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Primitive atmosphere and implications for the formation of channels on Mars

Yung, Y. L. and Pinto, J. P. (1978) Primitive atmosphere and implications for the formation of channels on Mars. Nature, 273 (5665). pp. 730-732. ISSN 0028-0836. doi:10.1038/273730a0.

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The channels on Mars suggest that a flowing fluid has been present on the surface of the planet. It seems natural to assume that this fluid was water. The major difficulty, however, is that water freezes in climatic conditions like those now on Mars. It has been suggested that primitive Mars had a reducing atmosphere, composed mainly of methane. Such an atmosphere, as we show here, could be polymerised by solar ultraviolet radiation to produce higher hydrocarbons. These compounds are low viscosity liquids at today's temperature on Mars, and could contribute to the formation of channels.

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Yung, Y. L.0000-0002-4263-2562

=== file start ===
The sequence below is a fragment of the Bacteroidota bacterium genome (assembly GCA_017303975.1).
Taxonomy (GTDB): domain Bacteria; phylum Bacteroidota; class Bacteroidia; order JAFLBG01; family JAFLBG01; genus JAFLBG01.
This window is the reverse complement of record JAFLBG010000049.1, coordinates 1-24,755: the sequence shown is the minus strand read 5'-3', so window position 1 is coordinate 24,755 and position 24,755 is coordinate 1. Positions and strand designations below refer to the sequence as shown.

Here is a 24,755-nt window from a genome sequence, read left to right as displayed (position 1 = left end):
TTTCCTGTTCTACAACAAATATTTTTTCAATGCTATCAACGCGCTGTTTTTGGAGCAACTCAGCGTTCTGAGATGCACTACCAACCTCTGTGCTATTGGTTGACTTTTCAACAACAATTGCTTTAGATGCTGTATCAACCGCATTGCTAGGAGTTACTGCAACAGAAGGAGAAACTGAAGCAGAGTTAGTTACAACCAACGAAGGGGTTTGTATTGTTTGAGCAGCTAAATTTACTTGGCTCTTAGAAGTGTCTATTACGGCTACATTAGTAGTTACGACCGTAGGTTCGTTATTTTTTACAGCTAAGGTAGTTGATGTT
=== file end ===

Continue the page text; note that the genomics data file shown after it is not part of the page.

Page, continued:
Additional Information:© 1978 Macmillan Journals Ltd. Received 6 February; accepted 3 May 1978. Y.L.Y. thanks Professor M. B. McElroy for valuable insights on atmospheric evolution, hydrogen escape and isotopic ratio and J.B. Pollack and O. B. Toon for discussion of present and past climates on Mars. This research was supported by Ames Research Center under NASA contract NSG-2283. J.P.P. acknowledges support by NASA grant NSG-5163 to Columbia.
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Issue or Number:5665
Record Number:CaltechAUTHORS:20140922-102041396
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Usage Policy:No commercial reproduction, distribution, display or performance rights in this work are provided.
ID Code:49892
Deposited By: Tony Diaz
Deposited On:22 Sep 2014 20:00
Last Modified:10 Nov 2021 18:49

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